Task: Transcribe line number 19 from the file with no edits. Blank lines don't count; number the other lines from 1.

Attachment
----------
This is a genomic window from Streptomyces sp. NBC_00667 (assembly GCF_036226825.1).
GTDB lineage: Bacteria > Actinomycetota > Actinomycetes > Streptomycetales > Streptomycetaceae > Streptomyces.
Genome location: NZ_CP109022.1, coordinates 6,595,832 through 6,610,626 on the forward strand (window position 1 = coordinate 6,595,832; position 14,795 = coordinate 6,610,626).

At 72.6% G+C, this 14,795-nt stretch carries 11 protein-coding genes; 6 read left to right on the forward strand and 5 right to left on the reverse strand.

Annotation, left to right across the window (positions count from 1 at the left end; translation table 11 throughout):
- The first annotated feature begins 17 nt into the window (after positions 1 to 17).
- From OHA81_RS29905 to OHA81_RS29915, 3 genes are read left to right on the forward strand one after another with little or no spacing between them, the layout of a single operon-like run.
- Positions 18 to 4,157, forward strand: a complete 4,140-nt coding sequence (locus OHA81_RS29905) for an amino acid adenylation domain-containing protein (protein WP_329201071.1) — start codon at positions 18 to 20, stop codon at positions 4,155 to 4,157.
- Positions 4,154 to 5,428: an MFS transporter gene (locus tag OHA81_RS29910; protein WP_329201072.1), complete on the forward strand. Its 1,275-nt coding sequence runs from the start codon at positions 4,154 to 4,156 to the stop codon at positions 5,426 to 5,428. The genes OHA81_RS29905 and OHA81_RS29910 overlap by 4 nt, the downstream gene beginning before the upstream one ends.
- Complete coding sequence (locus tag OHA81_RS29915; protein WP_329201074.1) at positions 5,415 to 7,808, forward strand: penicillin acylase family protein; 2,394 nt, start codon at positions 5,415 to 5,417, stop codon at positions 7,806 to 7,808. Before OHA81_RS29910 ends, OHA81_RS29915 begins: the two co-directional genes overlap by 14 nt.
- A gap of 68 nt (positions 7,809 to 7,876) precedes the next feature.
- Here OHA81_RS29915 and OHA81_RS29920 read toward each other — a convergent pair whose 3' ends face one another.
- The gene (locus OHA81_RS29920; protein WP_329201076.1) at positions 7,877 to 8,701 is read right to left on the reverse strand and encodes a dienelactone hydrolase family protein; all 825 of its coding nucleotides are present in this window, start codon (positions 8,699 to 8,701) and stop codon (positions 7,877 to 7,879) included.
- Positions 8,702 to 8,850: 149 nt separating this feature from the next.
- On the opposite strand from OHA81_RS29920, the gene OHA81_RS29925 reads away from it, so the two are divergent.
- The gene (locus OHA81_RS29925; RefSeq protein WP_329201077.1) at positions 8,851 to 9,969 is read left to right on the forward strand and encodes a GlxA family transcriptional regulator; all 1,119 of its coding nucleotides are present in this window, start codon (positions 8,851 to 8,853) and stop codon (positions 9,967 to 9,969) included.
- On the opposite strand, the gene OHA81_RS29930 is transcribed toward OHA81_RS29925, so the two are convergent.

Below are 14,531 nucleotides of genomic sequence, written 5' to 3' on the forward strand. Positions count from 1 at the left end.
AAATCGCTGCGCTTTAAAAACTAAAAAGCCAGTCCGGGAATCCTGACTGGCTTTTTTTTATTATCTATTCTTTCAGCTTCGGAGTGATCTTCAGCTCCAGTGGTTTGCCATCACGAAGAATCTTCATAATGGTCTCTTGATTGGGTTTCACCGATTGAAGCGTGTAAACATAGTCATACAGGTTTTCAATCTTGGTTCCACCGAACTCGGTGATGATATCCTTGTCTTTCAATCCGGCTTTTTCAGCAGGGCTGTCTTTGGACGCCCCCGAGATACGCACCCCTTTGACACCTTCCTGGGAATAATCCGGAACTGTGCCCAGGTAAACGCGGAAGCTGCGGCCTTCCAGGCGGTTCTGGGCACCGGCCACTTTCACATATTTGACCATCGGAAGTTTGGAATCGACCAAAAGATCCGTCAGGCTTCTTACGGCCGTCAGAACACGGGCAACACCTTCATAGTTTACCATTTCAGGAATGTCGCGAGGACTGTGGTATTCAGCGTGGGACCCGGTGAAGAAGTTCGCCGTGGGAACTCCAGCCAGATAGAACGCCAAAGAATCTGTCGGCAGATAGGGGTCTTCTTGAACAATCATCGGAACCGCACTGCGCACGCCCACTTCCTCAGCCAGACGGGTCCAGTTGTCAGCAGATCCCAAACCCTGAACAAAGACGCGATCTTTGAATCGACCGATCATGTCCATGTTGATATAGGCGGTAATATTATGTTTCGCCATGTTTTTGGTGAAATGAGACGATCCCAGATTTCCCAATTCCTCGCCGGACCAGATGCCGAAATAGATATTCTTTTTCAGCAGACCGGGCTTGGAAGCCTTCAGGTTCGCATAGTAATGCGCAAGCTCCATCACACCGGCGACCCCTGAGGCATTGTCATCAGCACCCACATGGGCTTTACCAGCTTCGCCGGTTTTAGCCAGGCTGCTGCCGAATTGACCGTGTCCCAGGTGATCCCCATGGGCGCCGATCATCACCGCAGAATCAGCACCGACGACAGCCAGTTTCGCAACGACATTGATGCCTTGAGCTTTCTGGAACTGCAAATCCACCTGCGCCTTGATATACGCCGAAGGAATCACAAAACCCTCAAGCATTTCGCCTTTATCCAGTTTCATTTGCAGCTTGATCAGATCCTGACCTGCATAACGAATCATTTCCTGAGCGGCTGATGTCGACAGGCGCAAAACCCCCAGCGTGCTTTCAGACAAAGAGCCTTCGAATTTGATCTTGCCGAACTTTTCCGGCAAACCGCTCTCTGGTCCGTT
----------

AAATCGCTGCGCTTTAAAAACTAAAAAGCCAGTCCGGGAATCCTGACTGGCTTTTTTTTATTATCTATTCTTTCAGCTTCGGAGTGATCTTCAGCTCCAGTGGTTTGCCATCACGAAGAATCTTCATAATGGTCTCTTGATTGGGTTTCACCGATTGAAGCGTGTAAACATAGTCATACAGGTTTTCAATCTTGGTTCCACCGAACTCGGTGATGATATCCTTGTCTTTCAATCCGGCTTTTTCAGCAGGGCTGTCTTTGGACGCCCCCGAGATACGCACCCCTTTGACACCTTCCTGGGAATAATCCGGAACTGTGCCCAGGTAAACGCGGAAGCTGCGGCCTTCCAGGCGGTTCTGGGCACCGGCCACTTTCACATATTTGACCATCGGAAGTTTGGAATCGACCAAAAGATCCGTCAGGCTTCTTACGGCCGTCAGAACACGGGCAACACCTTCATAGTTTACCATTTCAGGAATGTCGCGAGGACTGTGGTATTCAGCGTGGGACCCGGTGAAGAAGTTCGCCGTGGGAACTCCAGCCAGATAGAACGCCAAAGAATCTGTCGGCAGATAGGGGTCTTCTTGAACAATCATCGGAACCGCACTGCGCACGCCCACTTCCTCAGCCAGACGGGTCCAGTTGTCAGCAGATCCCAAACCCTGAACAAAGACGCGATCTTTGAATCGACCGATCATGTCCATGTTGATATAGGCGGTAATATTATGTTTCGCCATGTTTTTGGTGAAATGAGACGATCCCAGATTTCCCAATTCCTCGCCGGACCAGATGCCGAAATAGATATTCTTTTTCAGCAGACCGGGCTTGGAAGCCTTCAGGTTCGCATAGTAATGCGCAAGCTCCATCACACCGGCGACCCCTGAGGCATTGTCATCAGCACCCACATGGGCTTTACCAGCTTCGCCGGTTTTAGCCAGGCTGCTGCCGAATTGACCGTGTCCCAGGTGATCCCCATGGGCGCCGATCATCACCGCAGAATCAGCACCGACGACAGCCAGTTTCGCAACGACATTGATGCCTTGAGCTTTCTGGAACTGCAAATCCACCTGCGCCTTGATATACGCCGAAGGAATCACAAAACCCTCAAGCATTTCGCCTTTATCCAGTTTCATTTGCAGCTTGATCAGATCCTGACCTGCATAACGAATCATTTCCTGAGCGGCTGATGTCGACAGGCGCAAAACCCCCAGCGTGCTTTCAGACAAAGAGCCTTCGAATTTGATCTTGCCGAACTTTTCCGGCAAACCGCTCTCTGGTCCGTT